OpenAIRE Research: Legal issues in Dealing with Research Data & Making your repository Open

OpenAIRE is a European H2020 funded infrastructure aimed at promoting Open Science and open scholarly communications. As the coordinator of the legal task force on copyright and data, Dr. Thomas Margoni presented a webinar on ‘Legal issues in Dealing with Research Data’ presenting three users’ guides developed to navigate the complex world of research data and licensing: ‘How do I know if my research data is protected?’; ‘How do I license my research data?’, and; ‘Can I reuse someone else’s research data?’. The webinar is recorded and available here.

In the webinar, Dr. Margoni highlighted how oftentimes when discussing data, the scientific community may speak a different language from law; in fact, there is no legal definition of what constitutes “research data”. Instead, copyright law restricts itself to defining databases, and providing protection of the structure of the database itself rather than the data therein – a concept which may seem counterintuitive to many researchers. The European context becomes even more complex as the sui generis database right applies to databases accrued with “substantial investment”, quite separately of any originality requirement. As such, even fundamental questions of data ownership are difficult.

The latter half of the seminar focussed on the nuts and bolts of data licensing, addressing common misconceptions that “licences equals protection” rather than permission, and surveying licensing options for researchers. Again, in this context the scientific community and law may diverge in their approaches; many communities may value attribution as a norm when reusing data, though the law may not prescribe such protections. As such, Dr. Margoni urges a critical approach when licensing research data, recommending that CC0 licences may be both the safest (and most open) option for researchers. The webinar was followed by a Q&A session which highlighted researcher’s concerns regarding making valuable data ‘public’ and the ethics of reuse.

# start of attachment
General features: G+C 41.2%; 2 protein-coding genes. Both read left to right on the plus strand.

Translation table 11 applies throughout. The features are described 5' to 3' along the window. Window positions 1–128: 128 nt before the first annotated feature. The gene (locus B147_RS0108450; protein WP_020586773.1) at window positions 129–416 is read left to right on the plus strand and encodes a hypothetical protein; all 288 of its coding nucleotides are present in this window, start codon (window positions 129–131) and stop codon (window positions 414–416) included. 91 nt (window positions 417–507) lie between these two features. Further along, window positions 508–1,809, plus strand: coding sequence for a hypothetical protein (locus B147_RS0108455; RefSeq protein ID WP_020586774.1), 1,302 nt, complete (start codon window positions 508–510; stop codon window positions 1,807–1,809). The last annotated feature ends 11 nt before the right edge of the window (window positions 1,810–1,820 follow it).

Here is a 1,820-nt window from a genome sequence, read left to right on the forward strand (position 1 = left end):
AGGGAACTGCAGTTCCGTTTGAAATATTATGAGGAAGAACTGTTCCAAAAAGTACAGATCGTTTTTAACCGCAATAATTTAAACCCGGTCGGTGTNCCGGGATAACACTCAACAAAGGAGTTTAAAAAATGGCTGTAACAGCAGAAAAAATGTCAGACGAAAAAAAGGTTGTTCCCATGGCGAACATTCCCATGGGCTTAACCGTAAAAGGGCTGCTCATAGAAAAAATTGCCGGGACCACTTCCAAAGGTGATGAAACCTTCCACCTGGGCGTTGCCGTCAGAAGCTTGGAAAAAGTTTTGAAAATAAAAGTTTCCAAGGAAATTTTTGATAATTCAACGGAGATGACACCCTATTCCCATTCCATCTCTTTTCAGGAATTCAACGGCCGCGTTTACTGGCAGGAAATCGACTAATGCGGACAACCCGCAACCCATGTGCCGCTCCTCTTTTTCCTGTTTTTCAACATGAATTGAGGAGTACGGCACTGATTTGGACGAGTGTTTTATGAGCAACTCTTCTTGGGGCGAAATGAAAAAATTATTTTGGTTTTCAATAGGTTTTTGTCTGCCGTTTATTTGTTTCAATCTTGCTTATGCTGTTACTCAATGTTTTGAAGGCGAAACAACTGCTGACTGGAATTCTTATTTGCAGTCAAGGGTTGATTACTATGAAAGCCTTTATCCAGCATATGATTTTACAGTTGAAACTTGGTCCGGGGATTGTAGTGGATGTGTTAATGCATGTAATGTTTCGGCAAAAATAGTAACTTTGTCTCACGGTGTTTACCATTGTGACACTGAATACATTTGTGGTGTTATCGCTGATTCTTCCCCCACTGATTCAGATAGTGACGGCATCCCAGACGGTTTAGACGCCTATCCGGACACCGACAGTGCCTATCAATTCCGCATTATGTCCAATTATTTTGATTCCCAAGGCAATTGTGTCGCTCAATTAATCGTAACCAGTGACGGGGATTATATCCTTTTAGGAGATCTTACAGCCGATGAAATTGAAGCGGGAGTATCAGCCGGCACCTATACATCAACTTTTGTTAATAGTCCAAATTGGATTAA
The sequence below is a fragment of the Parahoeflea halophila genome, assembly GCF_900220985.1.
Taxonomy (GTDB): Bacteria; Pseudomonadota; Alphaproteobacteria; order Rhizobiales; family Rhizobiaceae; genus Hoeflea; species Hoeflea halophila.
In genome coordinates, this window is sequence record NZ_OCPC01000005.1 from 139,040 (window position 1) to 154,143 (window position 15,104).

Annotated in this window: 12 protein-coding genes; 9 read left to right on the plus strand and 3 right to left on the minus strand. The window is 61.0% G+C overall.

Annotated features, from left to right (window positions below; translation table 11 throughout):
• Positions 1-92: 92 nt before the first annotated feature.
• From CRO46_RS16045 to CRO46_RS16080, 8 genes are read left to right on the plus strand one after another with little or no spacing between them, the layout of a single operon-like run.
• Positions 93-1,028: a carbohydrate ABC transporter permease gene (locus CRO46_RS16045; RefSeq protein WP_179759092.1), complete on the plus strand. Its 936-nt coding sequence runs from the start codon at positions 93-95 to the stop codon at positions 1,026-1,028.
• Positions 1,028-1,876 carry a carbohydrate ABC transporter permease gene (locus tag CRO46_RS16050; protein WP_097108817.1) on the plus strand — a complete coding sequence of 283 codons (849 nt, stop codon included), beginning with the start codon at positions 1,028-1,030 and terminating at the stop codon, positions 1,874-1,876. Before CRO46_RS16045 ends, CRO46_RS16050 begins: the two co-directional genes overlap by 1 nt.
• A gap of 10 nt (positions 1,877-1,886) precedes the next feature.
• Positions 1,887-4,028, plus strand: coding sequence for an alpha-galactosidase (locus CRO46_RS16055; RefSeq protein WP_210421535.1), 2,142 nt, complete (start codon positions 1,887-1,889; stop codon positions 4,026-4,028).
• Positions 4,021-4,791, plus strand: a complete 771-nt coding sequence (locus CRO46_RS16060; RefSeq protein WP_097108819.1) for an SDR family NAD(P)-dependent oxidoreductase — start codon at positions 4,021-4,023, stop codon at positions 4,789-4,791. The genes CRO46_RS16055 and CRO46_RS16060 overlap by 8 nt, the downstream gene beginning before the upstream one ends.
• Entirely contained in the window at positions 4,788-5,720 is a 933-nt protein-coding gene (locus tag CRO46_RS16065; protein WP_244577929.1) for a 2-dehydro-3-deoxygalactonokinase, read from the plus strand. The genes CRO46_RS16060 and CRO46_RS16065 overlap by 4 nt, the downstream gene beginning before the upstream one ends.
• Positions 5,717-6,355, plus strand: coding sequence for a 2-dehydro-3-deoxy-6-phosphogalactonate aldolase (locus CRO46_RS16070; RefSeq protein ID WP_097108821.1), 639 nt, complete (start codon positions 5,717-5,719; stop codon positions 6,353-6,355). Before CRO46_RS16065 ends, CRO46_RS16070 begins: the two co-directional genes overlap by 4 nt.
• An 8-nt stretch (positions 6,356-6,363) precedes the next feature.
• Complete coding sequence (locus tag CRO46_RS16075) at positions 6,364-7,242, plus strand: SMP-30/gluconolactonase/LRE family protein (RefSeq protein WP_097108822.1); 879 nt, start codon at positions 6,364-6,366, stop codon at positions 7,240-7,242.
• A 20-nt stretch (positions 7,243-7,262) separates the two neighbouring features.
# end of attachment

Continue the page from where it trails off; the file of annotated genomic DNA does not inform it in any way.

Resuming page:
Another important legal tool developed within the project is a checklist for content providers on “Making your repository Open”, which provides detailed (but manageable) guidance on copyright and related rights issues for online repositories. The guide aims at encouraging and facilitating openness in repositories – not just the content therein, but also the repository itself. Per the Budapest Declaration, users must be able to crawl, scrape, mine etc. databases if these are to meet the definition of open access; but also, open repositories benefit from increased visibility and impact by encouraging wider and more creative public use. The guide includes information on appropriate open licensing options both for the repository itself, as well as the content, metadata and any accompanying datasets therein. Throughout, the guide links to useful tools and real-life examples of working open repositories.

CREATe is developing a core strand of work on Open Science. For further information on open access and text and data mining see Research Blog Series: OpenMinTeD.

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